A Local Legend & His Human Rights Legacy
I recently received a phone call from Tabatha Finnegan, granddaughter of one of the North Country’s most active citizens, Harold Brohinsky. She informed me that this founder of the region’s Human Rights Commission and long-time local business owner was deathly ill and requesting a conversation with me. I immediately rearranged my schedule.
Sitting with Harold in his hospital room, he talked about how he wanted certain people to not hear from others that he was dying/dead. I was quite flattered that our mutual commitment to human rights had designated me as one of those people. I had admired his passion for engaging present-day issues in his point-counterpoint series in the Press-Republican with retired professor John Middleton.
I often embraced the eloquent ways he would challenge perspectives that he felt were dysfunctional and apt to create unfair policies. Harold never lost his voice when it came to social justice. Quite often, Harold made me feel as if I wasn’t alone in publicly challenging people that seemed to be preoccupied with entrenching their often unearned advantages over others. Regrettably, I never made an effort to thank him, commiserate with him and/or at least break bread with him. I never opened myself up to being mentored by this new-age abolitionist.
Considering all of this, with this gravely ill man staring me deep in my eyes, I had to fight back emotion and manage my shame. Sometimes it takes so little to make the greatest statements. I realized then that I was being given a second chance.
He then shared with me that he wanted to finish a book he started years ago titled, “I Pray Alone.” I remember thinking, that depends on what you must be praying for Harold, because I can imagine we must have been praying for similar things at similar times.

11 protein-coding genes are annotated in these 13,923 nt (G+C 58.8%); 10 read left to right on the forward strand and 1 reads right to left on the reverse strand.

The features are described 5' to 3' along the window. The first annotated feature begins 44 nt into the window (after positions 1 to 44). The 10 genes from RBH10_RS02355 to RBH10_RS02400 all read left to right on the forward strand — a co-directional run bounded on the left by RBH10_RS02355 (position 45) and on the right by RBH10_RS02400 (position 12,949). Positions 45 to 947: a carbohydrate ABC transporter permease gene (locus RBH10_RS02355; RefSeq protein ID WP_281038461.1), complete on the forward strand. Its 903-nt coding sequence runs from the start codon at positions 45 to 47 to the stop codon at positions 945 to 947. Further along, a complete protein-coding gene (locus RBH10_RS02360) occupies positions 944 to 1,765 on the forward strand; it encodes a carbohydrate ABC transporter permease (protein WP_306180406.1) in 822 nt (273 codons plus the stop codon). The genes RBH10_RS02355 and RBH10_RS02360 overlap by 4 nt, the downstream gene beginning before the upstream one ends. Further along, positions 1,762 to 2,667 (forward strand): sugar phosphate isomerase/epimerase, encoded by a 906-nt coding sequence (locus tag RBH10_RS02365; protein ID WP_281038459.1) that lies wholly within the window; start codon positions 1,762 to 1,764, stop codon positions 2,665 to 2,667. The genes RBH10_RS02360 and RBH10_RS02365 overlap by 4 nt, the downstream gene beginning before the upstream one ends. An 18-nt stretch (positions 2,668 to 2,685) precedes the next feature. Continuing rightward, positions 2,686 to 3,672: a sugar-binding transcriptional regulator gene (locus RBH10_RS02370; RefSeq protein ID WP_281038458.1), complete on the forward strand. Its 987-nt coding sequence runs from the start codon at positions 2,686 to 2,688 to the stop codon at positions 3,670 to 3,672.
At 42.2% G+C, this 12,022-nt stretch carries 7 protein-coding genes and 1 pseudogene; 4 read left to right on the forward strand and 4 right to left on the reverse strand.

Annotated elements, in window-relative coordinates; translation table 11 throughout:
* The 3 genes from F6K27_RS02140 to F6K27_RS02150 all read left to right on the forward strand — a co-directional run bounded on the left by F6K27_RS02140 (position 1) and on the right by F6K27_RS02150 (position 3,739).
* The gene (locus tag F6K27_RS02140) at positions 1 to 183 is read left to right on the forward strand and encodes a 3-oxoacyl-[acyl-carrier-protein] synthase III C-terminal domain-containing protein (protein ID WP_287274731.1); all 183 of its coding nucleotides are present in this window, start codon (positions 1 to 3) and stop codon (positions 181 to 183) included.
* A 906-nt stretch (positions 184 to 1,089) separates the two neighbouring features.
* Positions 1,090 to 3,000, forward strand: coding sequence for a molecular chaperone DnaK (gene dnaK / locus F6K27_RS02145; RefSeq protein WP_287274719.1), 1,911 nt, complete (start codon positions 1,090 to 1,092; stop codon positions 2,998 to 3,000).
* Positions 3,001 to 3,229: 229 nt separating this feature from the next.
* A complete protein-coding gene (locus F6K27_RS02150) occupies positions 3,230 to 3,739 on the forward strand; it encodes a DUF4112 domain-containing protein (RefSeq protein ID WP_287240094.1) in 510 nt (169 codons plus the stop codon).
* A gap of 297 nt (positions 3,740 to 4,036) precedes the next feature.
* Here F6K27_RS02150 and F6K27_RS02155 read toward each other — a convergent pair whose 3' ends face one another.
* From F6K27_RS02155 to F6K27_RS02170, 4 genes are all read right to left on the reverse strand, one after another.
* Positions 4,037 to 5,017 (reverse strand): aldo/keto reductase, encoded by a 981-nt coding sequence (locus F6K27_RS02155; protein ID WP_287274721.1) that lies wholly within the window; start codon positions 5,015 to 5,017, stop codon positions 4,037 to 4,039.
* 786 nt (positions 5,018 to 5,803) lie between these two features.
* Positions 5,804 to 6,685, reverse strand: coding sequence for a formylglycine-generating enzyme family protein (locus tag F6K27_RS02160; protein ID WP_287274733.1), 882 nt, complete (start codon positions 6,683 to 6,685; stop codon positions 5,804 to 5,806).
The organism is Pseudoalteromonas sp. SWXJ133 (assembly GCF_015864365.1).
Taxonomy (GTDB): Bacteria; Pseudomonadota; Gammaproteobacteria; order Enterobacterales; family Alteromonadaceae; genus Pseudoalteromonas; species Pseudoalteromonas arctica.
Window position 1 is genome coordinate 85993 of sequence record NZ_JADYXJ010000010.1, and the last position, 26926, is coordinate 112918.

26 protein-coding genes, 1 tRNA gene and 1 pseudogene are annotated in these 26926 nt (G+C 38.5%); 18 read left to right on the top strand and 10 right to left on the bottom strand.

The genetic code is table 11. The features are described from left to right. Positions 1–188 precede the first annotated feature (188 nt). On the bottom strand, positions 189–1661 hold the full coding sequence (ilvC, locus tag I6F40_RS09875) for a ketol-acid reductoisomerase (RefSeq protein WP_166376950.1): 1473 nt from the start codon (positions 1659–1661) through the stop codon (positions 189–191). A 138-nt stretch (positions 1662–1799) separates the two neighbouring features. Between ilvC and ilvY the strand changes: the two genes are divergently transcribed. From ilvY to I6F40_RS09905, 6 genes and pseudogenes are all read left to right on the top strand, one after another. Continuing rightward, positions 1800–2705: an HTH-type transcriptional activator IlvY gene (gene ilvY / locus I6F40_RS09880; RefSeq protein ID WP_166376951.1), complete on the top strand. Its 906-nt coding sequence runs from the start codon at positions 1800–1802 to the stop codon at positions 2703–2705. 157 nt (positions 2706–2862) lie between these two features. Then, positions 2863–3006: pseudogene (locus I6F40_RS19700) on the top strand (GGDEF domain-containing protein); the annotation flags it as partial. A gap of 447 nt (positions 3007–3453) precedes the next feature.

I did let him know how honored I was that he desired to chat with me in what may be his last days. His response was that he was honored we were on the same side. He also mentioned that local human-rights advocate, Jackie Archer, was someone he greatly respected. Harold stated that she and I were amongst the people he had ties to that he felt had figured a few things out.
He told me “It ain’t what you do; it’s the way that you do it.” I sat and thought about how applicable his personal mantra was to my life and the lives of many invested in trying to advocate for the disenfranchised. He smiled broadly when he shared with me that he thoroughly enjoyed challenging people to speak “truth to power.” This man who originated from Brooklyn had unrelentingly fought the good fight.
Harold mentioned that he measured the advance of civilization by how “people treated people.” He believed that we had failed mightily in fully embracing the concept of “All men are created equal.” When I suggested perhaps we failed in fully implementing that concept because it was flawed from its inception by not speaking to personhood instead of an overgeneralized manhood, this 84-year-old man gave me his all-too-familiar grin. That was so cool.
He spoke about the pride he had in the role he played in the demise of a controversial black university president. He acknowledged he avoided being considered racist by most because of his reputation for advocacy. He even told me that while he always knew I was younger looking, he needed to admit to me that I was better looking. This dying societal servant had me blushing.
This man who loved 1930s jazz told me he was now ready to go because he doesn’t feel incomplete. Then, contradictorily, he told me that in choosing to not exist on life support he felt he had quit the larger struggle. I reassured him that he was just fatigued and necessarily eased his burden.
Others he inspired who hadn’t done their share yet or felt there was more to do would pick up his burden and continue to work diligently to advance it.
Just as Jackie Archer lived on in Harold Brohinsky, he will live on in me, and others, who are committed to human rights.